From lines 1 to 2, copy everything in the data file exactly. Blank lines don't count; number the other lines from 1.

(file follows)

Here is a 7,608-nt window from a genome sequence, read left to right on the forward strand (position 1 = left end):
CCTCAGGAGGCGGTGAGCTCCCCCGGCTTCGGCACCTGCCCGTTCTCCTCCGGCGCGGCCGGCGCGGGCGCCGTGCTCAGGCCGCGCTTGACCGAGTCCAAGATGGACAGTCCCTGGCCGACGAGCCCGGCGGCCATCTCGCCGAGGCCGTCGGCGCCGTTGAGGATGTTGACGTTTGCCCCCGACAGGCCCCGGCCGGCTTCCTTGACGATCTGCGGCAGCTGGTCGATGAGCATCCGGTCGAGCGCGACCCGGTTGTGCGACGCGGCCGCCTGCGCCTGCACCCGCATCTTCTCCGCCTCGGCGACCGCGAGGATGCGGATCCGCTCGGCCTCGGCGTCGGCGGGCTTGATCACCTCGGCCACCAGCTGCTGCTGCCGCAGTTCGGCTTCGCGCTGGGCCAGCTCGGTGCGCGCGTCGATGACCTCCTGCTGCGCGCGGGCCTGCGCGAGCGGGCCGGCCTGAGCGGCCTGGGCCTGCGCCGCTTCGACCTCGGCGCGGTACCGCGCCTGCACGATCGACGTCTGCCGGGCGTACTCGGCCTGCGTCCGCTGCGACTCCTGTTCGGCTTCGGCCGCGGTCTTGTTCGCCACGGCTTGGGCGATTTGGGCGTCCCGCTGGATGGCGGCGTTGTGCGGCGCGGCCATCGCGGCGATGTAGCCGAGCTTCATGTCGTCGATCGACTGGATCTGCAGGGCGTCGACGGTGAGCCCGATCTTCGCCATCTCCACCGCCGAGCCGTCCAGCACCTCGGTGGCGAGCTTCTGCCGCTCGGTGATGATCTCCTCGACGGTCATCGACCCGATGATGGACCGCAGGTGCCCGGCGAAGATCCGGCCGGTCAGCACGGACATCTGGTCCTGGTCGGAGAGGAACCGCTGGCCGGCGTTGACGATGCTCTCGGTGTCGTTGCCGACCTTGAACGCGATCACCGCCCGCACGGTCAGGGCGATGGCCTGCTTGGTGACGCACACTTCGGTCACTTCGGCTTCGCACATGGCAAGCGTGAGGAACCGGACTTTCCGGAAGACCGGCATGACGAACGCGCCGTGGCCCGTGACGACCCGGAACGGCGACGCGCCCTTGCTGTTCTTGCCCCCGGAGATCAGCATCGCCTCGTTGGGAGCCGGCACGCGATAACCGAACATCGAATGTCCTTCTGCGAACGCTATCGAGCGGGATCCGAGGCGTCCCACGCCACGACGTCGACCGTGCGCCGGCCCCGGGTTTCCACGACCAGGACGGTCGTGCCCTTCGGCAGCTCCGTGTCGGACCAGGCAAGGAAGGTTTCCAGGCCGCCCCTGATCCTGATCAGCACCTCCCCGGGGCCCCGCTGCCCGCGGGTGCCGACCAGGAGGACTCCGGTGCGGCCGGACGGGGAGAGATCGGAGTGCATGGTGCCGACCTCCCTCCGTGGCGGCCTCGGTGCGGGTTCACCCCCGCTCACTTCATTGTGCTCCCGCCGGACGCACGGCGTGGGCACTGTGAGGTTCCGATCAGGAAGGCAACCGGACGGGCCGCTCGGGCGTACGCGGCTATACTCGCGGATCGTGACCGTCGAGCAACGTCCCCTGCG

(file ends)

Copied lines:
Here is a 7,608-nt window from a genome sequence, read left to right on the forward strand (position 1 = left end):
CCTCAGGAGGCGGTGAGCTCCCCCGGCTTCGGCACCTGCCCGTTCTCCTCCGGCGCGGCCGGCGCGGGCGCCGTGCTCAGGCCGCGCTTGACCGAGTCCAAGATGGACAGTCCCTGGCCGACGAGCCCGGCGGCCATCTCGCCGAGGCCGTCGGCGCCGTTGAGGATGTTGACGTTTGCCCCCGACAGGCCCCGGCCGGCTTCCTTGACGATCTGCGGCAGCTGGTCGATGAGCATCCGGTCGAGCGCGACCCGGTTGTGCGACGCGGCCGCCTGCGCCTGCACCCGCATCTTCTCCGCCTCGGCGACCGCGAGGATGCGGATCCGCTCGGCCTCGGCGTCGGCGGGCTTGATCACCTCGGCCACCAGCTGCTGCTGCCGCAGTTCGGCTTCGCGCTGGGCCAGCTCGGTGCGCGCGTCGATGACCTCCTGCTGCGCGCGGGCCTGCGCGAGCGGGCCGGCCTGAGCGGCCTGGGCCTGCGCCGCTTCGACCTCGGCGCGGTACCGCGCCTGCACGATCGACGTCTGCCGGGCGTACTCGGCCTGCGTCCGCTGCGACTCCTGTTCGGCTTCGGCCGCGGTCTTGTTCGCCACGGCTTGGGCGATTTGGGCGTCCCGCTGGATGGCGGCGTTGTGCGGCGCGGCCATCGCGGCGATGTAGCCGAGCTTCATGTCGTCGATCGACTGGATCTGCAGGGCGTCGACGGTGAGCCCGATCTTCGCCATCTCCACCGCCGAGCCGTCCAGCACCTCGGTGGCGAGCTTCTGCCGCTCGGTGATGATCTCCTCGACGGTCATCGACCCGATGATGGACCGCAGGTGCCCGGCGAAGATCCGGCCGGTCAGCACGGACATCTGGTCCTGGTCGGAGAGGAACCGCTGGCCGGCGTTGACGATGCTCTCGGTGTCGTTGCCGACCTTGAACGCGATCACCGCCCGCACGGTCAGGGCGATGGCCTGCTTGGTGACGCACACTTCGGTCACTTCGGCTTCGCACATGGCAAGCGTGAGGAACCGGACTTTCCGGAAGACCGGCATGACGAACGCGCCGTGGCCCGTGACGACCCGGAACGGCGACGCGCCCTTGCTGTTCTTGCCCCCGGAGATCAGCATCGCCTCGTTGGGAGCCGGCACGCGATAACCGAACATCGAATGTCCTTCTGCGAACGCTATCGAGCGGGATCCGAGGCGTCCCACGCCACGACGTCGACCGTGCGCCGGCCCCGGGTTTCCACGACCAGGACGGTCGTGCCCTTCGGCAGCTCCGTGTCGGACCAGGCAAGGAAGGTTTCCAGGCCGCCCCTGATCCTGATCAGCACCTCCCCGGGGCCCCGCTGCCCGCGGGTGCCGACCAGGAGGACTCCGGTGCGGCCGGACGGGGAGAGATCGGAGTGCATGGTGCCGACCTCCCTCCGTGGCGGCCTCGGTGCGGGTTCACCCCCGCTCACTTCATTGTGCTCCCGCCGGACGCACGGCGTGGGCACTGTGAGGTTCCGATCAGGAAGGCAACCGGACGGGCCGCTCGGGCGTACGCGGCTATACTCGCGGATCGTGACCGTCGAGCAACGTCCCCTGCG